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This damaging stereotype that teenage girls have to be convinced and pushed into having sex means the female side of things is often left out of sex education. As the teens of Cherry Falls decide the best way to avoid the killer is to hold a ‘pop your cherry’ ball, Cindy takes it upon herself to educate the girls on having sex, because clearly they haven’t been getting reliable information anywhere else. She covers essential topics such as birth control and the female orgasm (or lack thereof), and how chances are it will be a little awkward. Rather than being portrayed as the ‘slut’, Cindy is shown as a fountain of knowledge and experience. She is filling those vital knowledge gaps, to give the girls a chance to enjoy sex and know exactly what they’re going into.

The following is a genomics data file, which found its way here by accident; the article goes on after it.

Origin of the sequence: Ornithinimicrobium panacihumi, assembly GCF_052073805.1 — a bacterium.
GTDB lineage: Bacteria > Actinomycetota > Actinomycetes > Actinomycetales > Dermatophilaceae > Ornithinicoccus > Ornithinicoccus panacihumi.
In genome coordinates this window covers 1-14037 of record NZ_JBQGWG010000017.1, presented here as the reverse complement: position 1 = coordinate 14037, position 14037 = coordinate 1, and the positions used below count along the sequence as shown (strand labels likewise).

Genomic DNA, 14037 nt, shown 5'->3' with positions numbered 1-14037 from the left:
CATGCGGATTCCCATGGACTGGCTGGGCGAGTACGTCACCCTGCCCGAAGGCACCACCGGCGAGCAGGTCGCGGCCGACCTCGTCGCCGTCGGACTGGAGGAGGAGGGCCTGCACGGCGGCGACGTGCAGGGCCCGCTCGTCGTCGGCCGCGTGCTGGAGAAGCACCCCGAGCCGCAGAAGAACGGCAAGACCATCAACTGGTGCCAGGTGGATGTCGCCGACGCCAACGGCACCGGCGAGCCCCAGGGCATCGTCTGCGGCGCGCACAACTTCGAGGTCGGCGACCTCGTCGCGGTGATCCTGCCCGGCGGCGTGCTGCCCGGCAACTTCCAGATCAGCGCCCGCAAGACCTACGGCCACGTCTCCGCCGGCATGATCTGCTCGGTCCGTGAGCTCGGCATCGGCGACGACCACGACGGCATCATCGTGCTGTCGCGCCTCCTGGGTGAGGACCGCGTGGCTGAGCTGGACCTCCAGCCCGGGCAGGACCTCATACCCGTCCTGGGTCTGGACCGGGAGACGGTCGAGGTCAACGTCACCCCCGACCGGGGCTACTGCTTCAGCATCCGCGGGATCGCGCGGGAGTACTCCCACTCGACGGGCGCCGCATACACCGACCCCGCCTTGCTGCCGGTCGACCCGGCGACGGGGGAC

While your friends getting murdered is obviously not ideal, most of the teens in Cherry Falls seem excited by the prospect of the ‘pop your cherry’ ball. Perhaps the idea of losing your virginity en masse is more appealing because it takes off the constant pressure that these teens feel when it comes to their sexual status. While it’s not condonable, the way that Rob and Kenny find themselves constantly pressuring their girlfriends for sex, as well as the fact Dylan lies about his sexual encounter with Annette, shows the sort of pressure the teens, especially the boys, are under to appear sexually active.

The way the sex party is handled in the movie is actually pretty sweet, considering they could have focussed mostly on the physical side of things. Instead, the focus is on the teens pairing off with each other. With the pressure of asking those you have a crush on taken away, the teens put their hearts on the line and do what they haven’t had the guts to do previously. Even the ‘loser’ kids who spend most of the film being the target of the popular kids’ bullying find themselves the perfect partners pretty quickly.